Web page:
From my perspective, retailers already have much of this information. Think of those side-of-page adverts that show you the dress you were just looking at on another website yesterday. Or CCTV, which could follow our movements up and down the country, if anyone felt like doing so. Equally, my Nectar card has already categorised me into one of six groups, as a result of each and every purchase I have made, from paint at Homebase to milk at Sainsbury’s. Tesco’s Clubcard, and other loyalty cards, do exactly the same.

This is just one more option for Big Brother to watch me, and it doesn’t feel any more or less sinister than those other ways.

Sorry, freedom-fighters, I’ve lost my integrity: I’m opting for the cash these days…


Day 7: Ah, ah, ah, achoo-sday

Hi. Thanks for reading; I had 114 readers yesterday, which I’m extremely chuffed about!


I’m downsizing. It had to be done. Although there’s no official figure defining “rent poverty” in the UK, the housing department in the U.S. offers a guideline as 30% of your net monthly salary, a percentage which includes electricity, gas and water. I suppose that overlooks the statistic showing that London is the second most expensive city in the world for property rental.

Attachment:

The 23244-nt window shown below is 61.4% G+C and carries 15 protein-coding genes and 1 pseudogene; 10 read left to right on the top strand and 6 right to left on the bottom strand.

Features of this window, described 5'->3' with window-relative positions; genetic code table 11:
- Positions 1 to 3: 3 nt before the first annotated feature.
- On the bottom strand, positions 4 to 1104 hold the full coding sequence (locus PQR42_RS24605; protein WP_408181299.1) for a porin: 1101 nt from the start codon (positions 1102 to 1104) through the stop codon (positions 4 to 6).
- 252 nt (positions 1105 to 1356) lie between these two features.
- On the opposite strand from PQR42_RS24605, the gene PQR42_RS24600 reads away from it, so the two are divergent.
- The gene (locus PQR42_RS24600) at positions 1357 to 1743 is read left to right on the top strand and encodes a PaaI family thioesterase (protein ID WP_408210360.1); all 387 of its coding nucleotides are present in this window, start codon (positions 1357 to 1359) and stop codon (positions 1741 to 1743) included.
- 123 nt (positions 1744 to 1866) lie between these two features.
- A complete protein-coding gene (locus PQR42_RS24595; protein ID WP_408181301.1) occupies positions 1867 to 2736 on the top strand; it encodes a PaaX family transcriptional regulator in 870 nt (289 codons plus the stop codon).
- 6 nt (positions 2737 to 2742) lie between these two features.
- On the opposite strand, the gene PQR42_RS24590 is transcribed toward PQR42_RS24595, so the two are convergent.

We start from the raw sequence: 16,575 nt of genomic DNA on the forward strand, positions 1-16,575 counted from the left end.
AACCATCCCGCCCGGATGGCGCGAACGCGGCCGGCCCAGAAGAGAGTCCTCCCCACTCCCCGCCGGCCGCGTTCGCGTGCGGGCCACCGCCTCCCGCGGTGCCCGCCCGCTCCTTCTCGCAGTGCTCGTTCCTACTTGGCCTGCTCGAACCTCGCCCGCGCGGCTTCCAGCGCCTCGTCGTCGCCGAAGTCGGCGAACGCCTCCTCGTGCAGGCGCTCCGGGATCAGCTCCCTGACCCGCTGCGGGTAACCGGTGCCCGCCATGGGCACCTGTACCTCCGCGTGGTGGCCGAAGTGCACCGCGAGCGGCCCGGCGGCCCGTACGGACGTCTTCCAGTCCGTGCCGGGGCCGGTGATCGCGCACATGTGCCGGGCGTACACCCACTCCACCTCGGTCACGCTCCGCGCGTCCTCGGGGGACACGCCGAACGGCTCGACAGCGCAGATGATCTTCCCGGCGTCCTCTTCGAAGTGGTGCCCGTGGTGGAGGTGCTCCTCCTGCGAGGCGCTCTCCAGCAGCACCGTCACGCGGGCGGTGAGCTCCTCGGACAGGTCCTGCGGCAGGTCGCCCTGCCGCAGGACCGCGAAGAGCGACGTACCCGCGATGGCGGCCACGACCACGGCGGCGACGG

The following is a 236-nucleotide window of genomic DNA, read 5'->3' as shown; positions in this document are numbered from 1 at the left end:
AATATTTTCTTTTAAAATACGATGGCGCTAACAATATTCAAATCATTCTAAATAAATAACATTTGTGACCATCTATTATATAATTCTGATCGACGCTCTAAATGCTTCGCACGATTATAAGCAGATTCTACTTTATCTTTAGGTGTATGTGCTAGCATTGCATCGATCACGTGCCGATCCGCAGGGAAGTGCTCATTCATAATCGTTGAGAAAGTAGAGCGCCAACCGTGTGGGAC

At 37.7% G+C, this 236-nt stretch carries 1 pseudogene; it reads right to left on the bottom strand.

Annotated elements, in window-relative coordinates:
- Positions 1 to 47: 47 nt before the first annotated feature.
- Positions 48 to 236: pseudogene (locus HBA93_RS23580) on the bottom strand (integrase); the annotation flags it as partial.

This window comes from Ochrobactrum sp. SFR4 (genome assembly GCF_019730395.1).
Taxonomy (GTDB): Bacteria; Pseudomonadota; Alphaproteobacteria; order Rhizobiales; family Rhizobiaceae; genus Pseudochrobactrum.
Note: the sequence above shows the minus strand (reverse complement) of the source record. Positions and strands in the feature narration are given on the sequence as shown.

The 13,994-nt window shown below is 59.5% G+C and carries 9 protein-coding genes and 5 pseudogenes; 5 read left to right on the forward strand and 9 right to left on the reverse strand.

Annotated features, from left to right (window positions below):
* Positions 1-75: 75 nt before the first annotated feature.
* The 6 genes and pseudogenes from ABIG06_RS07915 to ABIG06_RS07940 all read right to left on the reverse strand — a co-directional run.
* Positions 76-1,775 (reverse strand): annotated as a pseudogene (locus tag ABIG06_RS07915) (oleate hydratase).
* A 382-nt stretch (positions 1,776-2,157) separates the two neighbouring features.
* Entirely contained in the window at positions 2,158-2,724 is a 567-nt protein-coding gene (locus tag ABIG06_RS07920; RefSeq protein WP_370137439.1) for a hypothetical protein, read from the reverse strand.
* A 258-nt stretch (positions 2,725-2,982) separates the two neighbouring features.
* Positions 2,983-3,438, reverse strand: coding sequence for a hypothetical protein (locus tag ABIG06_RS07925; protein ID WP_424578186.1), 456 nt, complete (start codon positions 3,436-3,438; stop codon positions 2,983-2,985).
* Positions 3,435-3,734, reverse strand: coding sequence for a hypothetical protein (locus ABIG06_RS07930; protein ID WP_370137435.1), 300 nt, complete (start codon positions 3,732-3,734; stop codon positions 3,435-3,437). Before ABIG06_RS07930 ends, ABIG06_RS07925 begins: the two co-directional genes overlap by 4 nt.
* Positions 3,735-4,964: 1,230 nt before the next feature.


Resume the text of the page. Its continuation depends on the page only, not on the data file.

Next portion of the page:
Even excluding the utility bills, my current rent reaches 43% of my take-home pay, so it was logical to look to my largest outgoing as the first place to start slashing expenses.
My new rent is almost 40% less than before, and brings the proportion I spend on accommodation down to a much more reasonable 31% of my net wage.

In order to downsize, though, I have to rid myself of those pointless items, bought as a result of my old want-it-buy-it mentality. It’s harder than it sounds, let me tell you. How can you look at a wardrobe of clothes, all in perfectly good condition, and, for lack of storage space, arbitrarily give them away? I have a knack for remembering the price I paid for things, down to the penny. This is a curse, rather than a gift, when it comes to decluttering. I may as well be setting fire to a wad of bank notes. Still, I can’t live in a room where my possessions reign supreme, where I have to crawl through the clutter like the distressingly out-of-control hoarders you see on TV.

It’s not just clothes, though.